Starting with 2020 XT6, Cadillacs will wear their metric torque figures on their rears
In a somewhat strange move, Cadillac will add badging to its vehicles that denote the amount of torque the engine produces, but in newton meters.
The move starts with the new 2020 Cadillac XT6, which has a 3.6-liter V-6 engine that pumps out 310 hp and 271 lb-ft of torque. But in newton meters, the torque rounds out to 400—so a badge that simply says 400 will be affixed to the rear of the crossover. All badges will be three-digit, and round the torque output to the nearest 50. They are in addition to the nameplate badge.
Starting with the 2020 model year, badging for vehicles with a turbocharged engine will have the torque number and letter T, as in 350T for an upcoming model, perhaps the one to be unveiled next month at the New York auto show.
To further complicate things, V-Series will have V badging but will not bear a torque figure. Why? In part because the number is too large. The CT6-V, for example, with the 4.2-liter twin-turbo Blackwing V-8 engine generates 550 hp and 627 lb-ft of torque or 850 Nm.
Cadillac is on a mission to electrify the lineup going forward which will require another badging decision but it has not been made yet, Cadillac president Steve Carlisle said.
Why is Cadillac doing this? The torque-based badging is designed to give customers a clear understanding of the power differences across the lineup.
Why metric? Cadillac is a global brand and metric is the global standard. In addition to the U.S., it is sold in Canada, Mexico, China, Japan, Korea, Europe, Russia, and the Middle East.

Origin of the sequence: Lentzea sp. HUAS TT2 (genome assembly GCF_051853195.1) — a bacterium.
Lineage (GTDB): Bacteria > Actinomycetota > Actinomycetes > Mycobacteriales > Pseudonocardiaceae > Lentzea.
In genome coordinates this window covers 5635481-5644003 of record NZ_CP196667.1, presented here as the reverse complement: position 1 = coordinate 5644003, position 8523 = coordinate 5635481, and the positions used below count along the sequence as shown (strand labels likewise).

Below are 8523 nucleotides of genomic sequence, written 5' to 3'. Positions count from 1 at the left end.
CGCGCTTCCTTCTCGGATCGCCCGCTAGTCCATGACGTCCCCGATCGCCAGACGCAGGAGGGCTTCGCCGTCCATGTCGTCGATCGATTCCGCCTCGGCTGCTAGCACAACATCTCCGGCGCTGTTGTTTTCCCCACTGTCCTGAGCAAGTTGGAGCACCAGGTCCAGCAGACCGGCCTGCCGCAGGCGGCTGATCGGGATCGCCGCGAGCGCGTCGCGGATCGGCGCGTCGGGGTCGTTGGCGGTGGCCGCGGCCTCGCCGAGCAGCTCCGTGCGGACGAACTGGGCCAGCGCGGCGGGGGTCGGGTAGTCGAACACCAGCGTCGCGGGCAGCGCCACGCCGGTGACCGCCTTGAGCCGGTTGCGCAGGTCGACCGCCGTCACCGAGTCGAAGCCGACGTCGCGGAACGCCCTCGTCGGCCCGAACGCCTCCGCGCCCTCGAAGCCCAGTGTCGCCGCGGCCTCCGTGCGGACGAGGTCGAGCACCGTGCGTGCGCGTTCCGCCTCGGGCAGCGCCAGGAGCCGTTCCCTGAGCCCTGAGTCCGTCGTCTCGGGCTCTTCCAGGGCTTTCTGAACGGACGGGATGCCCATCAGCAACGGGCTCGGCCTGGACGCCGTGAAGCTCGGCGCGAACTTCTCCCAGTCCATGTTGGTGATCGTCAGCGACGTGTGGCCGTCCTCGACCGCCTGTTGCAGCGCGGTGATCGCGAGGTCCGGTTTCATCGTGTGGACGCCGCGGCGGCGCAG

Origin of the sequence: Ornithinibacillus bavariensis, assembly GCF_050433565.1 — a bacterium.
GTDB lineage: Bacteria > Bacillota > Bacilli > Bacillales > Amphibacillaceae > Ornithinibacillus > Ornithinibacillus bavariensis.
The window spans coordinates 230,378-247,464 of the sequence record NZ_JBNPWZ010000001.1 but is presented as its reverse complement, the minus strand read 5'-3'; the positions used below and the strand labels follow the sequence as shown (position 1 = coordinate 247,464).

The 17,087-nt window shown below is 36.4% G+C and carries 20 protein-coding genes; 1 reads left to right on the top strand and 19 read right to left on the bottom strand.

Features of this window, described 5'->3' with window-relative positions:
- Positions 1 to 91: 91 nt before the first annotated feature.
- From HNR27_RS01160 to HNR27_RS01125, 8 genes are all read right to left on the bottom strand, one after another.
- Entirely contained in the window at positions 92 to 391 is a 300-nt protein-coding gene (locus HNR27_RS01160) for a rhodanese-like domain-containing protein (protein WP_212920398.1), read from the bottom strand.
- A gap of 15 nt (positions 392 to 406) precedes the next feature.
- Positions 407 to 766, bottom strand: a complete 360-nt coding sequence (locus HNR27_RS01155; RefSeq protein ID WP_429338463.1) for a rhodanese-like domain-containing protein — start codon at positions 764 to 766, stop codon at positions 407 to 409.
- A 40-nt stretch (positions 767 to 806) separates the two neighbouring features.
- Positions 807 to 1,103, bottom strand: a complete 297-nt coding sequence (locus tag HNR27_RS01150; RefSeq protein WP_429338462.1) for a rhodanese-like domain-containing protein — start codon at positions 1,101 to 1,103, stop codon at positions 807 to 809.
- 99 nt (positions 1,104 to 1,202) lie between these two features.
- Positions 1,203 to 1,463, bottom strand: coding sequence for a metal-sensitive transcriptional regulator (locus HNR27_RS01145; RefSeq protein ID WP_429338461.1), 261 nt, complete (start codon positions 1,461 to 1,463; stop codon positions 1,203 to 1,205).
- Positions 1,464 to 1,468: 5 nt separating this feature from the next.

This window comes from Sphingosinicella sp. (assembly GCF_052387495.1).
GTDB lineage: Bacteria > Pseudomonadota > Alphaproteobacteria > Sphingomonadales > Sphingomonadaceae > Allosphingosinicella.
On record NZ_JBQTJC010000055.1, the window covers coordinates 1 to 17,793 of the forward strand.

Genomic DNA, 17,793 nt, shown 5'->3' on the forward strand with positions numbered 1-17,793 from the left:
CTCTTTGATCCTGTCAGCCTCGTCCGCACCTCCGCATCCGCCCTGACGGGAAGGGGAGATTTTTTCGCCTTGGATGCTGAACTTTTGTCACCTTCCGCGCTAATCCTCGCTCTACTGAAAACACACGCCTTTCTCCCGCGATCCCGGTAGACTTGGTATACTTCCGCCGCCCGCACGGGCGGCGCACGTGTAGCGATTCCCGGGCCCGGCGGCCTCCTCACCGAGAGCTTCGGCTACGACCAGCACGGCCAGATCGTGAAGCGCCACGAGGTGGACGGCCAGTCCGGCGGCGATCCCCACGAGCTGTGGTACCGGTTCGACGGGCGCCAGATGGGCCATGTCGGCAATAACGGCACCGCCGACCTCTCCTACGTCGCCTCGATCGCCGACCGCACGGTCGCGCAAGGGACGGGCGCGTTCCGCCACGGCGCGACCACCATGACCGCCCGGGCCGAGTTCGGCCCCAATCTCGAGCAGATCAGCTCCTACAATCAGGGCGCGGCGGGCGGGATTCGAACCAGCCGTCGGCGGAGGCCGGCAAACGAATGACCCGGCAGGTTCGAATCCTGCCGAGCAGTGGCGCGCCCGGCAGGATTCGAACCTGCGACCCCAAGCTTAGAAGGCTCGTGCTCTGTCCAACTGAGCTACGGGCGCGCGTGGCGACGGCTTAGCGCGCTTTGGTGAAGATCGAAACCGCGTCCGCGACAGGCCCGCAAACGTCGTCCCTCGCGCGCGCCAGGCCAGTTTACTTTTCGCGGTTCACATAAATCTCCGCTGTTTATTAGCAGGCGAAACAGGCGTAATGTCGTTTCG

Why not denote displacement? Displacement is a figure that loses its importance as powertrains migrate from combustion engines to electric motors and batteries. “When we have EVs, we won’t be talking engine displacement anymore. We’ll be focused on torque and output,” Carlisle said.
Cadillac is taking the electric lead within GM. The first pure electric vehicle for the brand is due in 2022 and will be followed by a full family of vehicles in relatively quick succession, as many as one every six months which is the current launch cadence for the brand’s future vehicles. Some will be new nameplates, some will be new generations of existing nameplates but with electric power. With the exception of special vehicles, names will likely continue to be alphanumeric.
The XT6 is a new nameplate for Cadillac, a three-row, seven-passenger SUV that slots between the XT5 and Escalade but is built on a car platform. It starts at $53,690 USD, is built at the Spring Hill, Tennessee, plant, and goes on sale this spring.